Meantime, though I didn’t know it at the time, I met — sort of — one of the two closest friends in my entire life, Mackro, that night. I wouldn’t actually meet him properly until some months later when I went down to UCI and the radio station there, but in comparing memories and shows we discovered that we’d both been at this very show, and when he mentioned something he’d done there I went “I remember you now!” Being no fool, I’d brought earplugs to this show as well as all the other shows I’d seen, but as per usual there were plenty of people without them. As I stood in the crowd, seeing familiar faces all around (including the 12/13 year old shoegaze kid that I kept seeing at such shows, like the Lush/Ride show at the Roxy the previous year I’ve discussed), I noticed one guy practically tossing out cotton balls to people saying “You’re going to need these if you don’t have earplugs! Put these in!” Wise man. And thoughtful as well — Mackro in a nutshell! Here’s to you again, sir.
And the show itself? So I’ll turn now to the piece on Loveless that I wrote for Marooned a few years back [EDIT: sadly, that link no longer acts as a permanent one — I’ll try to see if such a link exists!], as it pretty much says what I recall of the concert. Feel free to read the whole thing via the link, but the section about this particular performance follows. By this time it had been a year and a half since I first heard MBV and experienced the radical split in before/after terms in my musical (and to a very profound degree, personal) life that “Soon” had caused. Something to keep in mind as you read what follows — this was a show I needed to be at unlike just about any other one before it.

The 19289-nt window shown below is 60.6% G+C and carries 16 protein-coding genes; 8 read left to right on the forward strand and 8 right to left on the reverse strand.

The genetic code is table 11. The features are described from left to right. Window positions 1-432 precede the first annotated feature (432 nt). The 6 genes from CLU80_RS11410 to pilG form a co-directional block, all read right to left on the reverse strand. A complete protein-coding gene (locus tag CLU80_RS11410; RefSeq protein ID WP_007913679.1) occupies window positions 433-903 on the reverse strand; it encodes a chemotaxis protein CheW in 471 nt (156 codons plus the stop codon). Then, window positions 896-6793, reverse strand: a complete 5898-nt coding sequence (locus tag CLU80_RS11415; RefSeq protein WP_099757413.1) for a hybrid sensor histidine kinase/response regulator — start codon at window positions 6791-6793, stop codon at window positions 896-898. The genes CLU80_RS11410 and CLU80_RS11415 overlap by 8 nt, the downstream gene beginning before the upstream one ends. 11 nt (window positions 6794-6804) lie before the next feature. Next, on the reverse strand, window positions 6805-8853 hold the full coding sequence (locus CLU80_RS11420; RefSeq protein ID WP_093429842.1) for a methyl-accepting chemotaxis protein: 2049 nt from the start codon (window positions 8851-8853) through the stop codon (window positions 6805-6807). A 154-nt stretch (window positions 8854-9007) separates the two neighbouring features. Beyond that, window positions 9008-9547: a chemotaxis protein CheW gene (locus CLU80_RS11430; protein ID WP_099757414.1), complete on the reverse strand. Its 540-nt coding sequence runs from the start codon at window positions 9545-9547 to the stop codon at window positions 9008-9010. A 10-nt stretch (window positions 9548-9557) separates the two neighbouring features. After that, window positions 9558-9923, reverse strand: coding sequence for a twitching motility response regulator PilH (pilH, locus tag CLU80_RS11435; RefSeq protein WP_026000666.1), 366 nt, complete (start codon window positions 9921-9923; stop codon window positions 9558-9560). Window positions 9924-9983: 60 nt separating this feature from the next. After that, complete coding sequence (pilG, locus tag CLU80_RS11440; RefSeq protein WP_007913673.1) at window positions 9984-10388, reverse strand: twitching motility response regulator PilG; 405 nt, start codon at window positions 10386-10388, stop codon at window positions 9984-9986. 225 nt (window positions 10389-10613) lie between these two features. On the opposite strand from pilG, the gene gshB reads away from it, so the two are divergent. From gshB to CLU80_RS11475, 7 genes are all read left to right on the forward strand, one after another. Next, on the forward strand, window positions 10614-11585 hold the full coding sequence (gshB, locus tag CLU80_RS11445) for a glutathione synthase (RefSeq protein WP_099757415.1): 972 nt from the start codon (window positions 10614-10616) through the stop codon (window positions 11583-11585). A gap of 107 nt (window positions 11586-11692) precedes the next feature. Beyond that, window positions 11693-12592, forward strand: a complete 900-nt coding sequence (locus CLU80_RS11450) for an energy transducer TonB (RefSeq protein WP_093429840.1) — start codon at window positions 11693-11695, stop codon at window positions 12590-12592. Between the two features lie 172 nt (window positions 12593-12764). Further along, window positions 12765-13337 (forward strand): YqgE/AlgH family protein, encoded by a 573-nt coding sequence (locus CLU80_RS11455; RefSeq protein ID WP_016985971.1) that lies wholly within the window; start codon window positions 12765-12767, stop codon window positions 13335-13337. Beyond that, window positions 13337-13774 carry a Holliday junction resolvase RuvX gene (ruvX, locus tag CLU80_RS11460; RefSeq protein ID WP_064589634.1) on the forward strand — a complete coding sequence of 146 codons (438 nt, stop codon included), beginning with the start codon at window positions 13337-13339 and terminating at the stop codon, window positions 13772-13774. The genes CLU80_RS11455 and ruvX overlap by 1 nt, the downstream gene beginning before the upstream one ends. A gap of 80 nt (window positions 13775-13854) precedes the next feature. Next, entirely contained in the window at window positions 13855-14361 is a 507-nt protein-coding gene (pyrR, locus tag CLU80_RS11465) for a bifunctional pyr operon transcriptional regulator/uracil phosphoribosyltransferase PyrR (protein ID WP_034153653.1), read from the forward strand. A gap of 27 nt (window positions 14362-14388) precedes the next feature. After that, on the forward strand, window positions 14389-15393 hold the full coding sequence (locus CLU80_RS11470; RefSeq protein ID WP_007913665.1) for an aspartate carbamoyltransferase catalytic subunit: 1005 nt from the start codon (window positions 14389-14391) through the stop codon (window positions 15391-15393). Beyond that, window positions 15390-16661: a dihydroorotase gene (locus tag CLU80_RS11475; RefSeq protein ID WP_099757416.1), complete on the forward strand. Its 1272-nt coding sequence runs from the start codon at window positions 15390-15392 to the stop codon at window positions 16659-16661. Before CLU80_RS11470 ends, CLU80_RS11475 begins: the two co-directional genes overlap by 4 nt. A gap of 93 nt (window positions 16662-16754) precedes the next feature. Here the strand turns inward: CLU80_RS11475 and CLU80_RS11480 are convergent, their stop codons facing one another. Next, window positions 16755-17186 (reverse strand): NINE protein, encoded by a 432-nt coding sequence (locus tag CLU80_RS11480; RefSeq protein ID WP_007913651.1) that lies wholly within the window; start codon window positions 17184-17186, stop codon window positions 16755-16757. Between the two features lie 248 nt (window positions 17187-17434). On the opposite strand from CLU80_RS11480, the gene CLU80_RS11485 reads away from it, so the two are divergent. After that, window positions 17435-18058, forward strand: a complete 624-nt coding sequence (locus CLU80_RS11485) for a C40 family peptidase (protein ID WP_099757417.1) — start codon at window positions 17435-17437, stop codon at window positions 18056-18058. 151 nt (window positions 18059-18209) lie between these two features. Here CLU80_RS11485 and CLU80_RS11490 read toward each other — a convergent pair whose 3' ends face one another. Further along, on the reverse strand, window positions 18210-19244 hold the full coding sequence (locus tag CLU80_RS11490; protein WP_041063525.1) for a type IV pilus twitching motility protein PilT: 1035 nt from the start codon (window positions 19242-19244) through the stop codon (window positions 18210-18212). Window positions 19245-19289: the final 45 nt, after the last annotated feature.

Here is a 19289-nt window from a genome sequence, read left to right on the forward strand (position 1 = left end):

Perhaps unsurprisingly, the album is also a direct link to my favorite concerts of all time.